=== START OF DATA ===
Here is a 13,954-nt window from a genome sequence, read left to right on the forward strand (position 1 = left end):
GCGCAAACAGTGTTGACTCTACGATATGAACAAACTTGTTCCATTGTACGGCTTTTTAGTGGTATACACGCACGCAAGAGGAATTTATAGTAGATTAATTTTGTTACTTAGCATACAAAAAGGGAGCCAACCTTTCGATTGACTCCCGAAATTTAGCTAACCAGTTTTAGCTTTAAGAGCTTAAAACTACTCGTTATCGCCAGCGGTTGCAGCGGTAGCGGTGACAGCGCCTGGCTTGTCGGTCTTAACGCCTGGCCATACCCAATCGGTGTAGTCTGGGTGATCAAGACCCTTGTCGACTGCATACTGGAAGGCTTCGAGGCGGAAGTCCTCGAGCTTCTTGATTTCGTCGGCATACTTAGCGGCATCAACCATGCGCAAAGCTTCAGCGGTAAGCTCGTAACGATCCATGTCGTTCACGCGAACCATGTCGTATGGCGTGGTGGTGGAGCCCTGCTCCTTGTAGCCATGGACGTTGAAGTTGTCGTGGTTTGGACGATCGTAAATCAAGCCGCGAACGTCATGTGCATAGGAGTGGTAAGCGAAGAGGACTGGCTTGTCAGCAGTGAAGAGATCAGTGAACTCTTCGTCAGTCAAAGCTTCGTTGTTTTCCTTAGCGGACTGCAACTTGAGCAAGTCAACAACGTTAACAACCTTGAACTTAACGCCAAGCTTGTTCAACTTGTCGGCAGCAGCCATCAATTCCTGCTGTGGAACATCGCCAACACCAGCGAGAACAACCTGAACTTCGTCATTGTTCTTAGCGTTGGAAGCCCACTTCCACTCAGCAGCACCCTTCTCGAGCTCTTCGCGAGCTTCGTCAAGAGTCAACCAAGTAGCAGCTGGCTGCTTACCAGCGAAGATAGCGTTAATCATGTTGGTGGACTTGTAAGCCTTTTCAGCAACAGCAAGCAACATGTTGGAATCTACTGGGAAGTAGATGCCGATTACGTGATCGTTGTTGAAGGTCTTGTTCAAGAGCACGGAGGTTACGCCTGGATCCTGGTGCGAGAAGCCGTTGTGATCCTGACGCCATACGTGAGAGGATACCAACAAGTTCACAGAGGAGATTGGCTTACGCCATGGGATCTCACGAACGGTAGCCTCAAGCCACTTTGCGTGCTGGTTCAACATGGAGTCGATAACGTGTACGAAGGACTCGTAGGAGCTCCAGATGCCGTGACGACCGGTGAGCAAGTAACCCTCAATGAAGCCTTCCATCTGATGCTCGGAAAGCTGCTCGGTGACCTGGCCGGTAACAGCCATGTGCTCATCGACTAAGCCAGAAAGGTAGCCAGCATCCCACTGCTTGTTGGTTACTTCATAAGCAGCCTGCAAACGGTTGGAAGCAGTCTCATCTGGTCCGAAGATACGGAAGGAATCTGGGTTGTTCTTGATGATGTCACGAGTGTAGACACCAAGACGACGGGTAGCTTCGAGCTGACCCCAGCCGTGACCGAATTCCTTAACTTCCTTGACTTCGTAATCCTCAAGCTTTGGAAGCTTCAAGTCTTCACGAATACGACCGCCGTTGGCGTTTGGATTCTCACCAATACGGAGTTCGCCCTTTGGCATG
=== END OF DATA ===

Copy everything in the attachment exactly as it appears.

Here is a 13,954-nt window from a genome sequence, read left to right on the forward strand (position 1 = left end):
GCGCAAACAGTGTTGACTCTACGATATGAACAAACTTGTTCCATTGTACGGCTTTTTAGTGGTATACACGCACGCAAGAGGAATTTATAGTAGATTAATTTTGTTACTTAGCATACAAAAAGGGAGCCAACCTTTCGATTGACTCCCGAAATTTAGCTAACCAGTTTTAGCTTTAAGAGCTTAAAACTACTCGTTATCGCCAGCGGTTGCAGCGGTAGCGGTGACAGCGCCTGGCTTGTCGGTCTTAACGCCTGGCCATACCCAATCGGTGTAGTCTGGGTGATCAAGACCCTTGTCGACTGCATACTGGAAGGCTTCGAGGCGGAAGTCCTCGAGCTTCTTGATTTCGTCGGCATACTTAGCGGCATCAACCATGCGCAAAGCTTCAGCGGTAAGCTCGTAACGATCCATGTCGTTCACGCGAACCATGTCGTATGGCGTGGTGGTGGAGCCCTGCTCCTTGTAGCCATGGACGTTGAAGTTGTCGTGGTTTGGACGATCGTAAATCAAGCCGCGAACGTCATGTGCATAGGAGTGGTAAGCGAAGAGGACTGGCTTGTCAGCAGTGAAGAGATCAGTGAACTCTTCGTCAGTCAAAGCTTCGTTGTTTTCCTTAGCGGACTGCAACTTGAGCAAGTCAACAACGTTAACAACCTTGAACTTAACGCCAAGCTTGTTCAACTTGTCGGCAGCAGCCATCAATTCCTGCTGTGGAACATCGCCAACACCAGCGAGAACAACCTGAACTTCGTCATTGTTCTTAGCGTTGGAAGCCCACTTCCACTCAGCAGCACCCTTCTCGAGCTCTTCGCGAGCTTCGTCAAGAGTCAACCAAGTAGCAGCTGGCTGCTTACCAGCGAAGATAGCGTTAATCATGTTGGTGGACTTGTAAGCCTTTTCAGCAACAGCAAGCAACATGTTGGAATCTACTGGGAAGTAGATGCCGATTACGTGATCGTTGTTGAAGGTCTTGTTCAAGAGCACGGAGGTTACGCCTGGATCCTGGTGCGAGAAGCCGTTGTGATCCTGACGCCATACGTGAGAGGATACCAACAAGTTCACAGAGGAGATTGGCTTACGCCATGGGATCTCACGAACGGTAGCCTCAAGCCACTTTGCGTGCTGGTTCAACATGGAGTCGATAACGTGTACGAAGGACTCGTAGGAGCTCCAGATGCCGTGACGACCGGTGAGCAAGTAACCCTCAATGAAGCCTTCCATCTGATGCTCGGAAAGCTGCTCGGTGACCTGGCCGGTAACAGCCATGTGCTCATCGACTAAGCCAGAAAGGTAGCCAGCATCCCACTGCTTGTTGGTTACTTCATAAGCAGCCTGCAAACGGTTGGAAGCAGTCTCATCTGGTCCGAAGATACGGAAGGAATCTGGGTTGTTCTTGATGATGTCACGAGTGTAGACACCAAGACGACGGGTAGCTTCGAGCTGACCCCAGCCGTGACCGAATTCCTTAACTTCCTTGACTTCGTAATCCTCAAGCTTTGGAAGCTTCAAGTCTTCACGAATACGACCGCCGTTGGCGTTTGGATTCTCACCAATACGGAGTTCGCCCTTTGGCATG